Creating a cat-friendly home
This guidance will help you make your home cat-friendly and enriching for your cat.
Why is this important?
As we know, a cat is very different to a dog, and has a range of specific needs that reflect this. Unlike domestic dogs, cats are much more closely related to their recent wild, asocial ancestors. This means that whilst many cats are very confident, friendly and seemingly unfazed by our often busy and unpredictable lifestyles, others may sometimes struggle to live in an environment so different to that of their wild relatives.
However, by following the advice provided below, your cat has the best chance of having a happy and enriched life with you.
What do we mean by enriching?
Every cat should be able to thrive in their new home. Therefore, whilst it’s very important that each cat is kept in good physical health, it's also important to ensure each cat also feels safe and secure, and in addition has plenty of opportunity to experience pleasure and positive emotions.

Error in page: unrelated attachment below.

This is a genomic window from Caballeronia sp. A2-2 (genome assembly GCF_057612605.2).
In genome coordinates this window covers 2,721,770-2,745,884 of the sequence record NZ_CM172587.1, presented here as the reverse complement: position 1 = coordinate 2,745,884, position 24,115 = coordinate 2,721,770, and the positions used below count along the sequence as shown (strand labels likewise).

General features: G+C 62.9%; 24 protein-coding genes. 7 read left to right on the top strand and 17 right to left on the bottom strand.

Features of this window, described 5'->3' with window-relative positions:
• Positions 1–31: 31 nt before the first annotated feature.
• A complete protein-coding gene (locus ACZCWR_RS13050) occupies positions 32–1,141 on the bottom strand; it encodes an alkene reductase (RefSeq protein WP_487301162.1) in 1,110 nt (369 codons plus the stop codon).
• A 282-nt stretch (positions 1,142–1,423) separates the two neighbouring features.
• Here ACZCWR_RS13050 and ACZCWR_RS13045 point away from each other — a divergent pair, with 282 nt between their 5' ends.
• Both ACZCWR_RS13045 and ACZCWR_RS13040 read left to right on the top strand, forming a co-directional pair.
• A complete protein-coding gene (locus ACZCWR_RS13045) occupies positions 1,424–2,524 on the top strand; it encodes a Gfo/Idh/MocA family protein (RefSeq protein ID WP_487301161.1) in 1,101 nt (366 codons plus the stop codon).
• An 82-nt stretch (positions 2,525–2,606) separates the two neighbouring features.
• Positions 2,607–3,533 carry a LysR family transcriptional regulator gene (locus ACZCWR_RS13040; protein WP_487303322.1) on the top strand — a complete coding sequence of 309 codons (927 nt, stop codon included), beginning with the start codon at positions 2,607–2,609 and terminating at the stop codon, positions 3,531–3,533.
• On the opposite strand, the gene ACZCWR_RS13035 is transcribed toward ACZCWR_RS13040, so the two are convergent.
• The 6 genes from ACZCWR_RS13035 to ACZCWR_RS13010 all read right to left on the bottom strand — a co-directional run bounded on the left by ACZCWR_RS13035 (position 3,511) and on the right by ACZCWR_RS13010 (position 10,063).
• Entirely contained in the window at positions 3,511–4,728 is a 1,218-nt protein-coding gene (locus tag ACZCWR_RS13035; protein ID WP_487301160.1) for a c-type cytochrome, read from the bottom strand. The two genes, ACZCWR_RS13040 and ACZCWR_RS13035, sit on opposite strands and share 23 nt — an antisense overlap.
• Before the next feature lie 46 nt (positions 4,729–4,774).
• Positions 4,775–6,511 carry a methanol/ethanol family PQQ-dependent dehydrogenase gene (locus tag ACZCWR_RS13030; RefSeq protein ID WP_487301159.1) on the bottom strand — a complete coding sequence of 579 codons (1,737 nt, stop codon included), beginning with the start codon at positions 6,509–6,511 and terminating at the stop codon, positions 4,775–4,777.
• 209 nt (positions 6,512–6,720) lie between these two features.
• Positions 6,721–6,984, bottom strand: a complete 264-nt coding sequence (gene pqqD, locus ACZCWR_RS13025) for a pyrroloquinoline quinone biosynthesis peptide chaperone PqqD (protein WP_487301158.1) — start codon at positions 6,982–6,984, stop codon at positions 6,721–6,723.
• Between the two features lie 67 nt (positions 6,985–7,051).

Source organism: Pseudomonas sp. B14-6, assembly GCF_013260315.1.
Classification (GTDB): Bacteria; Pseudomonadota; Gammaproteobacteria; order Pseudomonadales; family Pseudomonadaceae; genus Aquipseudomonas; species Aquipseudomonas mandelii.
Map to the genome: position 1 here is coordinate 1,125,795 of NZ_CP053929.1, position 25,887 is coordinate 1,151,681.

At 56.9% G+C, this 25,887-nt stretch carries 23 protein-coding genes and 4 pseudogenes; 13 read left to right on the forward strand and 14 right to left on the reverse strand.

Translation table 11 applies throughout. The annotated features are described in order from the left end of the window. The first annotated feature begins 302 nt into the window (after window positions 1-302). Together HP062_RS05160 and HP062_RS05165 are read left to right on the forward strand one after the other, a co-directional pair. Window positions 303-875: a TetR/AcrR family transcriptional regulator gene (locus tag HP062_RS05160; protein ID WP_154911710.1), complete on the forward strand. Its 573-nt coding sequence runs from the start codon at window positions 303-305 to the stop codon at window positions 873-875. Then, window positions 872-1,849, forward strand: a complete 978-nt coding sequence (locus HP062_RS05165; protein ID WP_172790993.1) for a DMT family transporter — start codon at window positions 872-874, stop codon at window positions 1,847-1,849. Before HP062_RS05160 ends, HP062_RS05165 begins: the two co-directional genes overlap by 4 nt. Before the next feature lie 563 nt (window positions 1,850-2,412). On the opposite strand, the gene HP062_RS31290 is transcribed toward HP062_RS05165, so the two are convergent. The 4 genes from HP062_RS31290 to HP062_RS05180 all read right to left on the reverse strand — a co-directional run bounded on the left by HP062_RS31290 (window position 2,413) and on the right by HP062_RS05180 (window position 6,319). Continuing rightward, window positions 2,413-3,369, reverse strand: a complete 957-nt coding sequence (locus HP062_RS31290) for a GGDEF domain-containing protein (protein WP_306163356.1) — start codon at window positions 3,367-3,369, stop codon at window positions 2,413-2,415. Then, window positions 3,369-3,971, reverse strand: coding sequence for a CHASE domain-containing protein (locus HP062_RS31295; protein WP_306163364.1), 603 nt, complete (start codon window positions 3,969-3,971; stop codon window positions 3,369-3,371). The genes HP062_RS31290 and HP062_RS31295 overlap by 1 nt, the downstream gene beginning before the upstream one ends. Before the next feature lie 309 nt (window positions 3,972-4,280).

All this can be achieved by providing your cat with a stable and predictable environment, as well as various sources of enrichment or ‘entertainment’.
Where should you begin?
A good way to understand the fundamental needs of cats and their order of importance is to think of them within a pyramid – the needs at the bottom will be of primary importance to your cat, but once these have been sufficiently met, the next level of the pyramid will become the priority, and so on.
Your cat’s most primary need is to be free from pain and disease, to have access to food and water, and to be physically comfortable. The next need is for them to feel safe, to be able to retreat and hide from challenging or unpleasant situations, and to have safe access to all their important resources (i.e. the things they need). After these needs are sufficiently taken care of, the next priority is for them to have a predictable, relatively calm, and stable environment. If they feel all these needs are already adequately provided for, they will then prioritise exploration and various forms of environmental and social interaction (depending on their temperament – they will value social interaction to a greater or lesser degree).
Basic hierarchy of needs for cats
The needs at the top of the pyramid (such as environmental stimulation) are unlikely to be a priority for your cat if they don’t first feel safe or have predictable access to their resources, so efforts should be made to ensure these needs (i.e. needs 1-3) are met before trying to encourage them to play or interact socially with people (i.e. need 4), because this could be too overwhelming for them at this point, particularly if they has only recently been introduced to your household.